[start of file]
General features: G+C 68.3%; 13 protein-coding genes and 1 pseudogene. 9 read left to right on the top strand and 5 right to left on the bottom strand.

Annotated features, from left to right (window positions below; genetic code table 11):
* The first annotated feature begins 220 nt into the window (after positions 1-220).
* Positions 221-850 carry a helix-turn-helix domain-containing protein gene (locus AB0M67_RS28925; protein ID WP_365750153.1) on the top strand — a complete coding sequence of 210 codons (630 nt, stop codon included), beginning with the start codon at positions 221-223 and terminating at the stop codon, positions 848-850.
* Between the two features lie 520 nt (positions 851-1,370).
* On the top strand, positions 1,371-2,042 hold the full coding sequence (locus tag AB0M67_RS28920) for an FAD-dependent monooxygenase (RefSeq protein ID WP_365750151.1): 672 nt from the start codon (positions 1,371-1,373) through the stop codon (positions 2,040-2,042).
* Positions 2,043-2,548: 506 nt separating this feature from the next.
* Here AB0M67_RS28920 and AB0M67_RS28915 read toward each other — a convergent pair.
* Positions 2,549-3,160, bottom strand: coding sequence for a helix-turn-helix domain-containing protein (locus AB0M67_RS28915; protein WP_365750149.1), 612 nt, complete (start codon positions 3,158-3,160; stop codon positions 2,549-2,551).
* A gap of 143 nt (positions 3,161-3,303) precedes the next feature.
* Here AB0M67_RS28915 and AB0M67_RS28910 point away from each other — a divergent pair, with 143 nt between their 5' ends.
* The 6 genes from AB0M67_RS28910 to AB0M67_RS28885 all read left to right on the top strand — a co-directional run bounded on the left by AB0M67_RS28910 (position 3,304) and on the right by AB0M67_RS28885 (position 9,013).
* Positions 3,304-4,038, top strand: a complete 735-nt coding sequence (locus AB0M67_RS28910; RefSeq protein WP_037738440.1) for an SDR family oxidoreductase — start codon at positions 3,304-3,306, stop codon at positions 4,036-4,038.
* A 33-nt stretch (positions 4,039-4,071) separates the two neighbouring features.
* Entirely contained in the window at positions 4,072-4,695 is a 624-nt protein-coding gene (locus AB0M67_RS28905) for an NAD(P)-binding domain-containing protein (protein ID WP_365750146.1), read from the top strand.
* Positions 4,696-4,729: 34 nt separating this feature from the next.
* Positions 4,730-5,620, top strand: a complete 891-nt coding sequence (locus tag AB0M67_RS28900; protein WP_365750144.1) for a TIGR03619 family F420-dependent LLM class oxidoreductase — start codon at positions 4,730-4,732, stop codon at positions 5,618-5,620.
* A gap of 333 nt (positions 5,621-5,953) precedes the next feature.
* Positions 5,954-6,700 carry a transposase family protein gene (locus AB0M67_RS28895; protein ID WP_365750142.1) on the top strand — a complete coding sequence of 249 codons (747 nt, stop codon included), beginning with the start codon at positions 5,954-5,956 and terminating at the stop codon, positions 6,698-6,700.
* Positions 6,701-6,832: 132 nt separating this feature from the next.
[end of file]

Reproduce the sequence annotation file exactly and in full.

General features: G+C 68.3%; 13 protein-coding genes and 1 pseudogene. 9 read left to right on the top strand and 5 right to left on the bottom strand.

Annotated features, from left to right (window positions below; genetic code table 11):
* The first annotated feature begins 220 nt into the window (after positions 1-220).
* Positions 221-850 carry a helix-turn-helix domain-containing protein gene (locus AB0M67_RS28925; protein ID WP_365750153.1) on the top strand — a complete coding sequence of 210 codons (630 nt, stop codon included), beginning with the start codon at positions 221-223 and terminating at the stop codon, positions 848-850.
* Between the two features lie 520 nt (positions 851-1,370).
* On the top strand, positions 1,371-2,042 hold the full coding sequence (locus tag AB0M67_RS28920) for an FAD-dependent monooxygenase (RefSeq protein ID WP_365750151.1): 672 nt from the start codon (positions 1,371-1,373) through the stop codon (positions 2,040-2,042).
* Positions 2,043-2,548: 506 nt separating this feature from the next.
* Here AB0M67_RS28920 and AB0M67_RS28915 read toward each other — a convergent pair.
* Positions 2,549-3,160, bottom strand: coding sequence for a helix-turn-helix domain-containing protein (locus AB0M67_RS28915; protein WP_365750149.1), 612 nt, complete (start codon positions 3,158-3,160; stop codon positions 2,549-2,551).
* A gap of 143 nt (positions 3,161-3,303) precedes the next feature.
* Here AB0M67_RS28915 and AB0M67_RS28910 point away from each other — a divergent pair, with 143 nt between their 5' ends.
* The 6 genes from AB0M67_RS28910 to AB0M67_RS28885 all read left to right on the top strand — a co-directional run bounded on the left by AB0M67_RS28910 (position 3,304) and on the right by AB0M67_RS28885 (position 9,013).
* Positions 3,304-4,038, top strand: a complete 735-nt coding sequence (locus AB0M67_RS28910; RefSeq protein WP_037738440.1) for an SDR family oxidoreductase — start codon at positions 3,304-3,306, stop codon at positions 4,036-4,038.
* A 33-nt stretch (positions 4,039-4,071) separates the two neighbouring features.
* Entirely contained in the window at positions 4,072-4,695 is a 624-nt protein-coding gene (locus AB0M67_RS28905) for an NAD(P)-binding domain-containing protein (protein ID WP_365750146.1), read from the top strand.
* Positions 4,696-4,729: 34 nt separating this feature from the next.
* Positions 4,730-5,620, top strand: a complete 891-nt coding sequence (locus tag AB0M67_RS28900; protein WP_365750144.1) for a TIGR03619 family F420-dependent LLM class oxidoreductase — start codon at positions 4,730-4,732, stop codon at positions 5,618-5,620.
* A gap of 333 nt (positions 5,621-5,953) precedes the next feature.
* Positions 5,954-6,700 carry a transposase family protein gene (locus AB0M67_RS28895; protein ID WP_365750142.1) on the top strand — a complete coding sequence of 249 codons (747 nt, stop codon included), beginning with the start codon at positions 5,954-5,956 and terminating at the stop codon, positions 6,698-6,700.
* Positions 6,701-6,832: 132 nt separating this feature from the next.